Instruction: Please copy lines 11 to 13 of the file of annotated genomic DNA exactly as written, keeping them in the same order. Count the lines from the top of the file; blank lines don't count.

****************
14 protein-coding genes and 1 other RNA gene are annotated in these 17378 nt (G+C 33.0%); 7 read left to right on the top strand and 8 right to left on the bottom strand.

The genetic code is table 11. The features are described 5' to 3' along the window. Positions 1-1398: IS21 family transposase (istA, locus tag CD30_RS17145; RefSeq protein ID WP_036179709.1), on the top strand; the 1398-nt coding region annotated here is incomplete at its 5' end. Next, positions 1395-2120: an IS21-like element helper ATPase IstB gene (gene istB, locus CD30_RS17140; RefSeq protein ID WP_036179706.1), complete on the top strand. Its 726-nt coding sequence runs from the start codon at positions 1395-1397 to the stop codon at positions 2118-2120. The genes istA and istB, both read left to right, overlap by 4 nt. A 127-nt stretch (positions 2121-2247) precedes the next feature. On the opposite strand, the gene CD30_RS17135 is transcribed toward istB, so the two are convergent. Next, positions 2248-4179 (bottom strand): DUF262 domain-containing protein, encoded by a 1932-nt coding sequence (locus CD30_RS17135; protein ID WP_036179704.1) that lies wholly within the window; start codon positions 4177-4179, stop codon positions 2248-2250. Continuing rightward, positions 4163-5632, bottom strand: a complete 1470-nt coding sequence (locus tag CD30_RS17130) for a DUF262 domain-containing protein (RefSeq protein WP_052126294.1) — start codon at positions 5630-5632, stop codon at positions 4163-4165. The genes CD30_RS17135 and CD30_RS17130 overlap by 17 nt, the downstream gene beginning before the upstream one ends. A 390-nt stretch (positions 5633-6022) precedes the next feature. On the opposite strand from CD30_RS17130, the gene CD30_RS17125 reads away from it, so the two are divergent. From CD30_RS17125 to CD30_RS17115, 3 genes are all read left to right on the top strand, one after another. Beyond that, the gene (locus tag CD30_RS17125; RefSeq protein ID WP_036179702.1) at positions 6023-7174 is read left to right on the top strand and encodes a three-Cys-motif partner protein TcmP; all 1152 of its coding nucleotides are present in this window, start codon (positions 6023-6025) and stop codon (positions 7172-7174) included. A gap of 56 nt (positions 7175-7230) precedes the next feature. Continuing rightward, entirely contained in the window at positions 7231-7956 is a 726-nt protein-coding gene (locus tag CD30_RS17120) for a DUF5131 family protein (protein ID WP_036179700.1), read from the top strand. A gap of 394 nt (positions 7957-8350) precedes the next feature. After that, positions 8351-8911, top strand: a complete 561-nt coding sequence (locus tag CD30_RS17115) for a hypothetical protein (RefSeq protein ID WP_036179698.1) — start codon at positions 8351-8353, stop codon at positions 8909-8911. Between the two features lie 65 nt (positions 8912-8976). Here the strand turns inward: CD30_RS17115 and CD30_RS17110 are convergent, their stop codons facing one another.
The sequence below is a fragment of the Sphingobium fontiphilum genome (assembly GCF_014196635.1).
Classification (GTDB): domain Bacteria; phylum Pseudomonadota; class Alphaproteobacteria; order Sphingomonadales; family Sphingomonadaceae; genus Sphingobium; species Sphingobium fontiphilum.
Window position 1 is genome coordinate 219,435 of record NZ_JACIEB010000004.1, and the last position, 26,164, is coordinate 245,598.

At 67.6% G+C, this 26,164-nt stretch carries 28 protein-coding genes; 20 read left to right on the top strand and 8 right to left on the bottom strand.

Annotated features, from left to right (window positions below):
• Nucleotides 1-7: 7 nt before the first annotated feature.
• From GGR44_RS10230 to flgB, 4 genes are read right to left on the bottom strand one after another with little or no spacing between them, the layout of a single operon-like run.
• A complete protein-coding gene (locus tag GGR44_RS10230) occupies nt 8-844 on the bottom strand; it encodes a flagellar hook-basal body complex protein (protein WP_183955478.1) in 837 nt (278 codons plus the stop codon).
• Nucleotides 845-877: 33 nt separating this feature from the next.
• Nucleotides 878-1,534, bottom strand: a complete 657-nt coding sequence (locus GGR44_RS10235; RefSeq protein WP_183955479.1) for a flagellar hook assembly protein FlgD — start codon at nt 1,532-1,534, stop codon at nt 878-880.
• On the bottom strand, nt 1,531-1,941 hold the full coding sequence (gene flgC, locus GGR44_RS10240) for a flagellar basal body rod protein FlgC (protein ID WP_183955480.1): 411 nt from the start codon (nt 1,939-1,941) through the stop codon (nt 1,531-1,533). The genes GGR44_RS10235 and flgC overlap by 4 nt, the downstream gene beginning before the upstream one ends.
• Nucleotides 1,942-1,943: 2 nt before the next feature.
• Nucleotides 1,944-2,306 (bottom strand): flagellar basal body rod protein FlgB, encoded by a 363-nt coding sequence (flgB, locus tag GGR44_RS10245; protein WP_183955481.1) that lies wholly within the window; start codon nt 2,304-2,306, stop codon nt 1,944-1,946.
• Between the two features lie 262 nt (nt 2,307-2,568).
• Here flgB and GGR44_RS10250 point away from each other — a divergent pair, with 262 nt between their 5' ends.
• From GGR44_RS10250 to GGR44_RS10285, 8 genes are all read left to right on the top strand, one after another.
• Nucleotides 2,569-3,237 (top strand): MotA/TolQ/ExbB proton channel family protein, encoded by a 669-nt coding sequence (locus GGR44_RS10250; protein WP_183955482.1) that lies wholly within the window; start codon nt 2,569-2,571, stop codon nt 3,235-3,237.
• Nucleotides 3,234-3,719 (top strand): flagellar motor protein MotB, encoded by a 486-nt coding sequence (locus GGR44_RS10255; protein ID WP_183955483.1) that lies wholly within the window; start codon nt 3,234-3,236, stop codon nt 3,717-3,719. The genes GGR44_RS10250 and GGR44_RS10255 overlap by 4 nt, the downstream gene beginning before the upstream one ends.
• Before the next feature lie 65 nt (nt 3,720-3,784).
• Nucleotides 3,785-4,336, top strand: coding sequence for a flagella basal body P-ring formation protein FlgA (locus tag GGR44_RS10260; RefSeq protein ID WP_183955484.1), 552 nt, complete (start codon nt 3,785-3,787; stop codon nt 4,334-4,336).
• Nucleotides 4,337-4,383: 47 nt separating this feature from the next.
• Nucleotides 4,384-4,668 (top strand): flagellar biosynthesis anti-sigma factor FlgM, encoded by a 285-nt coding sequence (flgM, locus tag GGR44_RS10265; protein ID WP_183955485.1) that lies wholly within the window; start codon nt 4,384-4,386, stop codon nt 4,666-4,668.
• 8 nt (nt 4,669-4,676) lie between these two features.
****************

• Nucleotides 845-877: 33 nt separating this feature from the next.
• Nucleotides 878-1,534, bottom strand: a complete 657-nt coding sequence (locus GGR44_RS10235; RefSeq protein WP_183955479.1) for a flagellar hook assembly protein FlgD — start codon at nt 1,532-1,534, stop codon at nt 878-880.
• On the bottom strand, nt 1,531-1,941 hold the full coding sequence (gene flgC, locus GGR44_RS10240) for a flagellar basal body rod protein FlgC (protein ID WP_183955480.1): 411 nt from the start codon (nt 1,939-1,941) through the stop codon (nt 1,531-1,533). The genes GGR44_RS10235 and flgC overlap by 4 nt, the downstream gene beginning before the upstream one ends.